Dogs of all breeds and types can be divided into one of a range of type groupings, consisting of different dogs that share similar care requirements and personality types. One of the most distinctive and challenging of these is the herding dog type, consisting of dogs that were historically or are currently used for working with livestock, helping to herd flocks and groups of animals to assist their farmers and handlers.
Herding dogs are outgoing, highly intelligent and very energetic dogs, which make them a popular choice for people seeking a domestic pet as well as for people who intend to work their dogs. However, the tenacity and intelligence of these dogs and their heightened requirement for long periods of energetic exercise means that they can also pose challenging to keep within a home environment and meet all of their needs. The natural traits and requirements of this type involves spending most of their days outside in all weathers and running around using both physical and mental energy to undertake their duties.
If you wish to learn more about how to keep herding dogs happy within the home or find out if a herding dog might be the right pet for you, read on to learn more about how to identify a herding dog and keep it happy.
Herding dogs are dogs that have a superior ability to understand and take on board a wide range of often-complex training commands, as well as having plenty of stamina and desire to exercise. Due to their long history of being bred, trained and selected to work with livestock and communicate closely with their trainers, these dogs are at their happiest when outdoors, working their minds and bodies together. They are renowned for the range of skills and duties that they can undertake, and have even been featured on TV shows such as “One Man and his Dog” demonstrating just what the herding dog is truly capable of. Herding dogs are the ultimate working dogs, utilising a modified form of hunting behaviour to herd and direct livestock rather than hunting it down!
A huge amount of dog breeds from all corners of the world are classed as herding dogs, and just a small selection of some of those commonly seen within the UK include...
Plus many other dogs besides!
Almost 100 dog breeds from all over the world are classed as herding dogs, and of course, many mixed breed and cross breed dogs may share some common ancestry with one or more of these dogs, even if their owners do not realise it! To be classed as a herding dog, the dog in question does not have to be a specific dog from the herding dog pedigree list, but must share the traits of the other herding dogs, including a high level of intelligence and trainability, superior stamina, a desire to run for long periods of time, great concentration, and high energy levels!
Herding dogs and dogs with herding ancestry will often naturally display herding behaviour even within the domestic environment and without any training, such as running in circles around their handler or family when outside, or trying to herd other pets and animals!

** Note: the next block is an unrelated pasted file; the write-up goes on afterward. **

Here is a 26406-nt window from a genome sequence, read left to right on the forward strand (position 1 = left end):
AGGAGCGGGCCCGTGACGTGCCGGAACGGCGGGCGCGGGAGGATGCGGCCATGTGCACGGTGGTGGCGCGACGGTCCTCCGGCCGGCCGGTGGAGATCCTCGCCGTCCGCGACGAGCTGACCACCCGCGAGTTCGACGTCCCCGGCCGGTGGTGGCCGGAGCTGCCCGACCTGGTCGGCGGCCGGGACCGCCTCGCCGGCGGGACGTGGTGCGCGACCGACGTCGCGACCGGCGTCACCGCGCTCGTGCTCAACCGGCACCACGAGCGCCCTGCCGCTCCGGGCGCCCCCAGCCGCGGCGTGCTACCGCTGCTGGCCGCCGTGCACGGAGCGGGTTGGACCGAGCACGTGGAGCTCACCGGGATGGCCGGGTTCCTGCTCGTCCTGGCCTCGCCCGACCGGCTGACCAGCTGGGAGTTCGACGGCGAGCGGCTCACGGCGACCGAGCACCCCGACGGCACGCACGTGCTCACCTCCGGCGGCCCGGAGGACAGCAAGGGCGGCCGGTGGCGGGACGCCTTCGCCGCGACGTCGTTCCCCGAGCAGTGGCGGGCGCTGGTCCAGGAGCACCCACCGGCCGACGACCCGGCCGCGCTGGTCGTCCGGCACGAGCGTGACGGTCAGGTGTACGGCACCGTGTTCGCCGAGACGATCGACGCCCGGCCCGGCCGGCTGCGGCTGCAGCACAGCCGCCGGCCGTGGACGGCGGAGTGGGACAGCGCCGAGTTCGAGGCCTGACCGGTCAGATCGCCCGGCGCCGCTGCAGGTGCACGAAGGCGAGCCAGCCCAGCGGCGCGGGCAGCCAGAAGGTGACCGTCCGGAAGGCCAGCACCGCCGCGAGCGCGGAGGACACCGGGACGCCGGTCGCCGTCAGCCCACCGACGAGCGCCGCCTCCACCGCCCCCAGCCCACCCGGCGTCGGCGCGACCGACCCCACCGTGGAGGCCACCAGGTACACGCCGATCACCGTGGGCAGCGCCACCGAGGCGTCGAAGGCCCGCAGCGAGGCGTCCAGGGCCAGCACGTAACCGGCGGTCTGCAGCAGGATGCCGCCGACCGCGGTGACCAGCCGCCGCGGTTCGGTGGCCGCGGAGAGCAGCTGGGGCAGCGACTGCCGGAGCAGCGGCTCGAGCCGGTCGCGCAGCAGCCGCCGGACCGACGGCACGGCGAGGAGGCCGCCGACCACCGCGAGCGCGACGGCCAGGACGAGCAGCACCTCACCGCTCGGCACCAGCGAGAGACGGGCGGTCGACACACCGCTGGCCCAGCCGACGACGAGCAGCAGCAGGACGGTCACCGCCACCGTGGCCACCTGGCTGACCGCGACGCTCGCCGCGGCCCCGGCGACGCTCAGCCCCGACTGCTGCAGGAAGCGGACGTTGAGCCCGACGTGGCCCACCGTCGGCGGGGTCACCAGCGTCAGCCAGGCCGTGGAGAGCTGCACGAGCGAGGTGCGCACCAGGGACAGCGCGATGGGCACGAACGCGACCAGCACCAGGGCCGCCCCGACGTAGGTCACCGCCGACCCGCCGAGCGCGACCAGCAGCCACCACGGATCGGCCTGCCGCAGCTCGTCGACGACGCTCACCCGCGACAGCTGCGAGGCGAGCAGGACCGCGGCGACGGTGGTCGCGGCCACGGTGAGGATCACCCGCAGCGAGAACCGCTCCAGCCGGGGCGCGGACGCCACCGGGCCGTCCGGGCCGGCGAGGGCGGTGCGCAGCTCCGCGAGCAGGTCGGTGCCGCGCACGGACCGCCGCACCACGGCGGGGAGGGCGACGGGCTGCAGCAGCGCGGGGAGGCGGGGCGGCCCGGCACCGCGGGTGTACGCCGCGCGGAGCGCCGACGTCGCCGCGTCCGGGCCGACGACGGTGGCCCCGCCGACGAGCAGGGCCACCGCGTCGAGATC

It would be hard to overstate exactly how much exercise herding dog breeds actually need to be happy. Overfed and under exercised herding dogs will naturally become overweight and less interested in running and playing than fitter dogs, but even so, they will still have an innate desire to run and exercise. Herding dogs are naturally used to being outside and running off the lead for long periods of time, and so herding dogs kept as pets will require several long and enthusiastic walks per day in order to thrive.
Herding dogs take naturally to games and activities that require them to use their brains as well as their legs, such as games of catch, group play with other dogs, team canine sports, and events such as agility and herding competitions. It is important to make provision for a natural outlet for the herding dog’s mental and physical energy, and not just expect them to run about and entertain themselves.
Herding dogs that lead the active lifestyle that they are intended to require a significant amount of high-energy food that is nutritionally complete and designed to release energy gradually to allow for the superior stamina of these dogs.
Herding dogs that are not adequately exercised will soon become unfit and overweight, and managing the weight of herding dogs within a domestic environment can be challenging. Herding dogs can be trained easily with treats and positive reinforcement, but are not as food-motivated as some other dogs, such as those within the gundog grouping.
Herding dogs are used to working very closely with their handlers, looking to them for commands and direction, which often builds a much stronger bond between dog and handler than is possible with other types of dogs. Herding dogs become easily bored, however, and require their handlers to provide plenty of stimulation and mental activity for them, enabling their need for both physical and mental exercise.
Herding dogs are generally outgoing and friendly, and live happily in families with children that are keen to play with them. They can be rather one track minded, however, and will often fixate on the ball being thrown for them or the game they are playing more than the person playing with them!
Herding dogs often form strong emotional bonds with their main handler, and may become depressed if they are separated from them. It is important to socialise herding dogs well with other people, to ensure that the dog will be happy being handled by and taking commands from someone else.
Some herding dogs also have strong guarding instincts, and will often view their homes and families as part of their territory, protecting them from intruders and sometimes even guests! Good training and socialisation is important from this point of view as well, in order to teach the dogs about correct behaviour within the home.